This is a greater distance between your eye and the eyepiece to accommodate your glasses and still find that sweet viewing spot. Regular eye relief is between 11 to 16mm and long eye relief is between 16 to 24mm.
Waterproof & Fog Proof Binoculars
There are a number of reasons why we recommend binoculars should be waterproof, most of them are raindrops. It’s so easy to get caught out, when a warm sunny morning turns into a stormy wet afternoon. Even more likely in hilly or mountainous terrain. There is an industry code set up to make it easy to identify how waterproof an object is.
Unfortunately that code is difficult to understand but any binoculars with an IPX6 code will withstand any rain at any angle that’s likely to affect the binoculars in the mountains.
Moving from one temperature extreme to another causes the moisture in the air to react, making the lenses of binoculars fog up. To combat this, the manufacturers remove the air from the lens tubes and replace it with an inert gas such as nitrogen. As this gas contains no moisture, it can’t react and so the binoculars don’t fog up. Of course the outer lens can get misty, but this is easily fixed with a soft, dry lens cloth (as supplied with the binoculars).
Once the gas is sealed into the lens tubes, nothing can enter either, which means no dust, mould spores or other airborne microbial debris.
The most important feature of any pair of binoculars is the glass used to make the lenses and prisms. It should always be precision optical glass, but even that comes in various grades. These grades affect the light transmission which affects the image quality, the top glass used for prism making in the best quality binoculars is BAK4 glass. This has the least imperfections and therefore has the best light transmission.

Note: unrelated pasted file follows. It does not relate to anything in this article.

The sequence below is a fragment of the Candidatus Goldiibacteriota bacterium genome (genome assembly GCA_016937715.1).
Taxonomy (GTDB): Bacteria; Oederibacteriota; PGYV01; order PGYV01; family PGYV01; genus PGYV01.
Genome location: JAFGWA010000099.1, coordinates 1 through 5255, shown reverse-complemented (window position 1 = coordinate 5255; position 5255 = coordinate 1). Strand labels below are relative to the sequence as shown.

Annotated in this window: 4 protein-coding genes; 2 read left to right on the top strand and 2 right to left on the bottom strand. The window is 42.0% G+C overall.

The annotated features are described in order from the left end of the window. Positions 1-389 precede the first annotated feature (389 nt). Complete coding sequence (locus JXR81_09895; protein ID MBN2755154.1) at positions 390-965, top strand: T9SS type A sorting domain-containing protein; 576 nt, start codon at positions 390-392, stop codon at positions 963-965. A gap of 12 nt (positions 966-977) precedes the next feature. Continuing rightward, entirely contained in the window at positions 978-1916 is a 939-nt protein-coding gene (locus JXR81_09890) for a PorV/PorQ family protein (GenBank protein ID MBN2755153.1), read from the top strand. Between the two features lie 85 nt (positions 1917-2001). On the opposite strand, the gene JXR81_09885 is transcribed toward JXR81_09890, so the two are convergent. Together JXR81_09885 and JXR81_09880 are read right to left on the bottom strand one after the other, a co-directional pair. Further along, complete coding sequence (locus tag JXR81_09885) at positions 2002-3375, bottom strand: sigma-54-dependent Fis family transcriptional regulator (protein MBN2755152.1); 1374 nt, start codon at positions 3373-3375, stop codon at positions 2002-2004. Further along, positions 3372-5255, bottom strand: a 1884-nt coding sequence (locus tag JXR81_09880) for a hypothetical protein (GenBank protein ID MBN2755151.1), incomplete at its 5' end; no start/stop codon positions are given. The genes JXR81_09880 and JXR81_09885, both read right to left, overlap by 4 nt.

The most common glass used for binocular prisms is BK7, which is still precision optical glass but has slightly more imperfections than BAK4. Then there’s the actual binocular lenses, the best quality lens glass is Extra-low Dispersion glass. E D glass gives full colour retention with no colour fringing or haloing and a clear, crisp image.
It’s not just the glass that improves light transmission, it’s also the coatings that are painted onto the lenses. There are many grades of lens coatings too. Some just coat one side of the lens, some just use one coat of paint. The top quality in our opinion are FMC lens coatings. Fully Multi-Coated lenses (FMC) means every piece of glass, inside and out has been coated in multiple layers to improve brightness, contrast and light transmission as well as reducing glare too.
A decent pair of binoculars will cost you around the £100.00 to £300.00 mark, so it’s a good idea to have your investment protected. The better binocular brands cover their binoculars in a protective layer of rubber or polycarbonate coating. This makes them less likely to get damaged if they’re accidentally dropped or knocked on a rock, fence post etc. Plus the coating makes them easier to grip too so you’re less likely to drop them in the first place.
Before buying your binoculars check out any warranty given, as some are better than others. Many of the top brands give a lifetime guarantee which means as long as you own them, they will repair or replace them if any problems develop.
Frequently Asked Questions
As size and weight are the usual main considerations when it comes to backpacking binoculars we recommend compact or mid size binoculars best for fitting into backpacks.
A compact pair of binoculars weigh around ¼ kg (½ lb).